Objectives: To determine the antecedents, outcomes, and effects of treatment of fever commencing during term labour without
prolonged rupture of membranes (ROM).
Methods: A retrospective database and chart review sought associations between maternal, fetal, and labour variables and
fever by comparing women whose membranes had been ruptured for less than 24 hours and who were febrile with those who were not. The strength of significant associations was then compared between febrile women who received acetaminophen or antibiotics and febrile women who did not.
Results: We found 16 322 control subjects and 161 cases. On multivariable analysis, fever was associated with epidural analgesia (adjusted odds ratio [AOR] 5.5; 95% confidence interval [CI] 4.0– 7.0), length of stage 2 (AOR 1.003 per minute; 95% CI, 1.001–1.005), length of ROM (AOR 1.15 per hour; 95% CI, 1.10–1.20), meconium in the amniotic fluid (AOR 1.7; 95% CI,
1.2–2.2), intervention for nonreassuring electronic fetal monitoring (EFM) (AOR 5.2; 95% CI, 4.4–6.0), intervention for failure to progress in labour (AOR 3.0; 95% CI, 2.1–3.9), and neonatal intensive care unit (NICU) admission (AOR 5.7; 95% CI, 5.1–6.3). A nonstatistically significant trend toward a decrease in failure to progress with acetaminophen administration was noted.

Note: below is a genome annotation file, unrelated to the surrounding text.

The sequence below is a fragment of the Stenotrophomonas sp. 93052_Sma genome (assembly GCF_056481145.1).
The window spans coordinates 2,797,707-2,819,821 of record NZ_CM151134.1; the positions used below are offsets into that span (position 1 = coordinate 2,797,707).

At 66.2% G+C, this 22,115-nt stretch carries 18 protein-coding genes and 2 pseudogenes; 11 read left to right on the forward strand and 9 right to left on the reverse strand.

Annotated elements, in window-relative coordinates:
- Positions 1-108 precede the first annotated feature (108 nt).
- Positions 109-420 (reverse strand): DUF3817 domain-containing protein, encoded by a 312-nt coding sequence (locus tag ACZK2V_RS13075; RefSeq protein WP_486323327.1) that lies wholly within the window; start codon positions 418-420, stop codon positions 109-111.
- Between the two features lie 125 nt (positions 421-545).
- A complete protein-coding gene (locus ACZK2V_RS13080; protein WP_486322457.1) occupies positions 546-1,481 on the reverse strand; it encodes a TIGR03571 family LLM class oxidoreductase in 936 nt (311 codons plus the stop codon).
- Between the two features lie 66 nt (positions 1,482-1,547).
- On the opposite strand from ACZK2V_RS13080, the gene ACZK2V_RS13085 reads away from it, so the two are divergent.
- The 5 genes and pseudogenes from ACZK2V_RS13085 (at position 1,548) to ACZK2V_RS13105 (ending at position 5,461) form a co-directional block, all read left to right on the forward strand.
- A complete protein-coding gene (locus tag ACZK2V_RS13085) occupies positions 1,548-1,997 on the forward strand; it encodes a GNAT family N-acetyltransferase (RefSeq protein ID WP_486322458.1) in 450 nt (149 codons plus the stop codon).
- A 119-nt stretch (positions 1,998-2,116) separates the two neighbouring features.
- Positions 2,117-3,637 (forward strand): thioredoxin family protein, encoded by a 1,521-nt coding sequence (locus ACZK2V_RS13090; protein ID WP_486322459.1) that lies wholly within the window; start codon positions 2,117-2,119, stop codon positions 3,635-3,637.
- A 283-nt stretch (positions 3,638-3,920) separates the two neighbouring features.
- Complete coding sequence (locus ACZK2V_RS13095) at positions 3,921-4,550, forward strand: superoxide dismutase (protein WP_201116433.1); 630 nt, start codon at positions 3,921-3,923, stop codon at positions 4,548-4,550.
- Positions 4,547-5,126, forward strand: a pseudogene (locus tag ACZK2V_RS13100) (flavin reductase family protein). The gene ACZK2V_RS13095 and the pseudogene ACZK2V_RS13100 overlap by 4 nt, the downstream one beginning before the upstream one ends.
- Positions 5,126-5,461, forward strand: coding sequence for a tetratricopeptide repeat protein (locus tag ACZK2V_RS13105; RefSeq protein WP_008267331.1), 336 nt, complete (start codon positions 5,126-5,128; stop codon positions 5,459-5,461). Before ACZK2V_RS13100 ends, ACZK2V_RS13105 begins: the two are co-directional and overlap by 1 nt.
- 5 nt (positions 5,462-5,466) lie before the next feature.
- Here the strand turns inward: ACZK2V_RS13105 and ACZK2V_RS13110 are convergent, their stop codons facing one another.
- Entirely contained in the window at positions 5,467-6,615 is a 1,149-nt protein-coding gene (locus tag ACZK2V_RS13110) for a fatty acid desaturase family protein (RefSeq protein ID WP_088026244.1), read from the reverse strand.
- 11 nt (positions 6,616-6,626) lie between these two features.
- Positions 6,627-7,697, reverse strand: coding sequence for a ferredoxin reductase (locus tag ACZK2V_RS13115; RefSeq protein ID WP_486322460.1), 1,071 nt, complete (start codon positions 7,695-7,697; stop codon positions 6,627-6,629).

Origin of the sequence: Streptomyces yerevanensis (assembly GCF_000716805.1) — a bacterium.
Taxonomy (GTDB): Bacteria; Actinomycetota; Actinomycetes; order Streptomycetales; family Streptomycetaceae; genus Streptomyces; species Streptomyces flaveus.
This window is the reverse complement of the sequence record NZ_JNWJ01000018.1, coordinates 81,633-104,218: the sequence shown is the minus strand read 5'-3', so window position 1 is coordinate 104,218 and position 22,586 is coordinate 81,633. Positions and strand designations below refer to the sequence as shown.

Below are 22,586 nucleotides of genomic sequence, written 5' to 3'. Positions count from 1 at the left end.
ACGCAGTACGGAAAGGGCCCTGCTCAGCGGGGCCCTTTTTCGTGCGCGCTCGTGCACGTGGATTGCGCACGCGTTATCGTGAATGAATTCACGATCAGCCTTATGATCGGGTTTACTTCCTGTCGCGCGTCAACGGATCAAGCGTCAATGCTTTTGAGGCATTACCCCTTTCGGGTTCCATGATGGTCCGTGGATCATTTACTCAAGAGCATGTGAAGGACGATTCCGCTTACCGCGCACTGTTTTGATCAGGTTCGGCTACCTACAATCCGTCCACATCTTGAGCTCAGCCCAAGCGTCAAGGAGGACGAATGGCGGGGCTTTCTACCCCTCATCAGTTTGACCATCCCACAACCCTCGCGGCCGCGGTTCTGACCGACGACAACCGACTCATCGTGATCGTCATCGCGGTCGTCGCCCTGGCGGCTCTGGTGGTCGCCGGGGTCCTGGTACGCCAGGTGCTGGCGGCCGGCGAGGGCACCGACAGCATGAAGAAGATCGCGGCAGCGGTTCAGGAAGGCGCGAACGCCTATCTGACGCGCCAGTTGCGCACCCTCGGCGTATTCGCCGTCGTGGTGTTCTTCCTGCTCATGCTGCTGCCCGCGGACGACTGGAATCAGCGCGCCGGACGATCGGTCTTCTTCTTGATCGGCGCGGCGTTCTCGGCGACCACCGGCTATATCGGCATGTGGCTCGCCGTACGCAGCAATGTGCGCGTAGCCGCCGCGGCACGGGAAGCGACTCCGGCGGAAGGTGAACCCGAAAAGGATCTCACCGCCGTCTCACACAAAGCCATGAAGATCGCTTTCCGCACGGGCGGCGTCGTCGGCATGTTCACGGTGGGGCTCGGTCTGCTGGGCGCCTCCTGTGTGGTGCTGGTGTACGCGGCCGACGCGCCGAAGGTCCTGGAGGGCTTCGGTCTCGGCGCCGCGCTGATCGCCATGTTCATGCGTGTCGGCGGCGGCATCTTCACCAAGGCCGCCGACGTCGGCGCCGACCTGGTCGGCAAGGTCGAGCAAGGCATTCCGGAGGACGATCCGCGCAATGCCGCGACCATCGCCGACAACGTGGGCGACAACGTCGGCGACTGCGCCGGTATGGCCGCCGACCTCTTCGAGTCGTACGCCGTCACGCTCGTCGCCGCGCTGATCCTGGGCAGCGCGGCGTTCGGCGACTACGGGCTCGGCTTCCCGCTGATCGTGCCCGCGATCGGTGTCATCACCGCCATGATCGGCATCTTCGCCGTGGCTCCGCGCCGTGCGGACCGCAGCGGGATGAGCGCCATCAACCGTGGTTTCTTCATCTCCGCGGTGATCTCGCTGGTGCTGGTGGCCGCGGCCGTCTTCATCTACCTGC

Conclusions: Fever during labour is associated with longer labour, longer ROM, and use of epidural analgesia. For a given length of labour, women with fever are more likely to experience intervention for failure to progress, intervention for nonreassuring EFM, and infant NICU admission.